A City Sleeps
The interesting design is hurt by too much repetition combined with new abilities roped off for elite schmup players only
A City Sleeps is a great looking shooter with compelling mechanics, but it suffers under the weight of its ambitions and prohibitive difficulty.
A City Sleeps has too little content and a frustrating main conceit
A City Sleeps feels like a half-made game. Perhaps if they had a little more time or budget to add a few more Dreams, and even out the experience for players of all skill levels, it might have been something special. As it is, A City Sleeps is strictly for hardcore shoot-'em-up fans and people who are intensely curious about the future of rhythm games (an interesting Venn diagram for sure).
A City Sleeps' high difficulty level is bound to limit the game's appeal to hardcore players. Although I wouldn't go so far as to say that the game is unbeatable, but there were times when I felt hopelessly stuck, and it's probably one of the longest "short" games I've ever played.
In the end I hate to say it, but I've never been so bored with a shooter before.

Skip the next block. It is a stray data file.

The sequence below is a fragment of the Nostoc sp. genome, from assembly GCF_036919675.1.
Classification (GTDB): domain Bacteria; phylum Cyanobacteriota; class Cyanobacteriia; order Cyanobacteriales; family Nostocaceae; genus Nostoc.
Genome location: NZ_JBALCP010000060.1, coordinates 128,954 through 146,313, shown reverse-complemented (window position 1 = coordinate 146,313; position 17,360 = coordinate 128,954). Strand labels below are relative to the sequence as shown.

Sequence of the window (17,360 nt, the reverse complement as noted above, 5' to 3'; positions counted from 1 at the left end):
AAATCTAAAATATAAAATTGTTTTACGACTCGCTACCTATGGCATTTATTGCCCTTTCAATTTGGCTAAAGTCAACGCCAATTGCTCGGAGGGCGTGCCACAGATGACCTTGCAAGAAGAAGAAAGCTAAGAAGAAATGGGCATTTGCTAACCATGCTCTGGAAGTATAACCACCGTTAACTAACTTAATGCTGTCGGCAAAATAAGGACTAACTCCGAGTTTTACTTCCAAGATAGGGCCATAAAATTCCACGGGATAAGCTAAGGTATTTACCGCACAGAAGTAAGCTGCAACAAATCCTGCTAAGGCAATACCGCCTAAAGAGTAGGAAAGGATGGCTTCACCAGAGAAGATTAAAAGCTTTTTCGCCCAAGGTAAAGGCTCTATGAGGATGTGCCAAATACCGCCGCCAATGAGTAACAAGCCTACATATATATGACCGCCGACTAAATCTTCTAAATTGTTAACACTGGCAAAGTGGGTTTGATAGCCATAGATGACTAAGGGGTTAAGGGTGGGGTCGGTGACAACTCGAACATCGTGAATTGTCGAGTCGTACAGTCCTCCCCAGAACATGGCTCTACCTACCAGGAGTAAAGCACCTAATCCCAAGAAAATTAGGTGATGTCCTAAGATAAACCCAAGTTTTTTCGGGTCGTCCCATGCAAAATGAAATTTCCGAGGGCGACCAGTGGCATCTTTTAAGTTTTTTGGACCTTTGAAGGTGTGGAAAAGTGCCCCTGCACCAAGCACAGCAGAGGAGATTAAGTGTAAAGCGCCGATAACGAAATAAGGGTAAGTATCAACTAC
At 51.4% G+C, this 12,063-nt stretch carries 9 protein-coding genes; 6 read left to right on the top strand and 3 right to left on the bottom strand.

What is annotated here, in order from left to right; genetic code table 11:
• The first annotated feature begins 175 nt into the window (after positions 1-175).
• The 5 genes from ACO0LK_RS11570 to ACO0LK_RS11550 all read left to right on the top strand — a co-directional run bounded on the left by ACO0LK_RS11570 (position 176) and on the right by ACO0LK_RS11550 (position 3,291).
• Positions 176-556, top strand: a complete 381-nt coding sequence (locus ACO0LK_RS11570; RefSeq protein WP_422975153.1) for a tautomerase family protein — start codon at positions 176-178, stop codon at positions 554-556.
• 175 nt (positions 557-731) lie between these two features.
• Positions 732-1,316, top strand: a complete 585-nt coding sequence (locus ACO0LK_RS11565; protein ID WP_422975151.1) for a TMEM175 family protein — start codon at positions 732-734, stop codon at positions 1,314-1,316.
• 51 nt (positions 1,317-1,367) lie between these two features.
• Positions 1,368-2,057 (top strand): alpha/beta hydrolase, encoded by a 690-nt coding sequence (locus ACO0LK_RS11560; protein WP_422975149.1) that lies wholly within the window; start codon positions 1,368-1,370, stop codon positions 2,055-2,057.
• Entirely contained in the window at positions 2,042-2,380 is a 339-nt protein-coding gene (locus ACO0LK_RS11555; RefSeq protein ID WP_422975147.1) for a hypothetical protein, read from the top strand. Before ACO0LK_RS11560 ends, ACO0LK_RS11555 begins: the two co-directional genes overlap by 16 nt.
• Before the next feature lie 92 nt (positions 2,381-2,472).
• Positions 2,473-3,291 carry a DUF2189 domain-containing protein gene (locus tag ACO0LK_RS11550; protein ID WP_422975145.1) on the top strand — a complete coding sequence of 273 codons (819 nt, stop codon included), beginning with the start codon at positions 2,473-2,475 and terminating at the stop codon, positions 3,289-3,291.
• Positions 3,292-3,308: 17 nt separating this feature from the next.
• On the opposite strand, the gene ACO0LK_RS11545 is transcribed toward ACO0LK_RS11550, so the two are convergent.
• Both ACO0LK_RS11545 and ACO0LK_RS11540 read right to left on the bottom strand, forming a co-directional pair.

Harmonix's rhythm-based shoot-em-up A City Sleeps is nightmarishly difficult, but that shouldn't stop you from playing.
A City Sleeps is a better experiment than it is a game for dedicated fans of rhythm games and shoot-'em-ups. The fusion makes for a game that sounds great on paper, but tying the shots so tightly with the predetermined rhythm makes for a less-than-satisfying experience. The difficulty spikes and haphazard way in which the power-ups are strewn about makes for a game that seems tailored for hardcore shooter fans, despite some seemingly inviting mechanics and graphics. Since the game is so brief, it becomes tough to recommend the game to all but the most dedicated of shooter fans.
A City Sleeps may tend to favor its least interesting and impressive elements, but while it runs short, in its most accessible state it is also its most ingenious.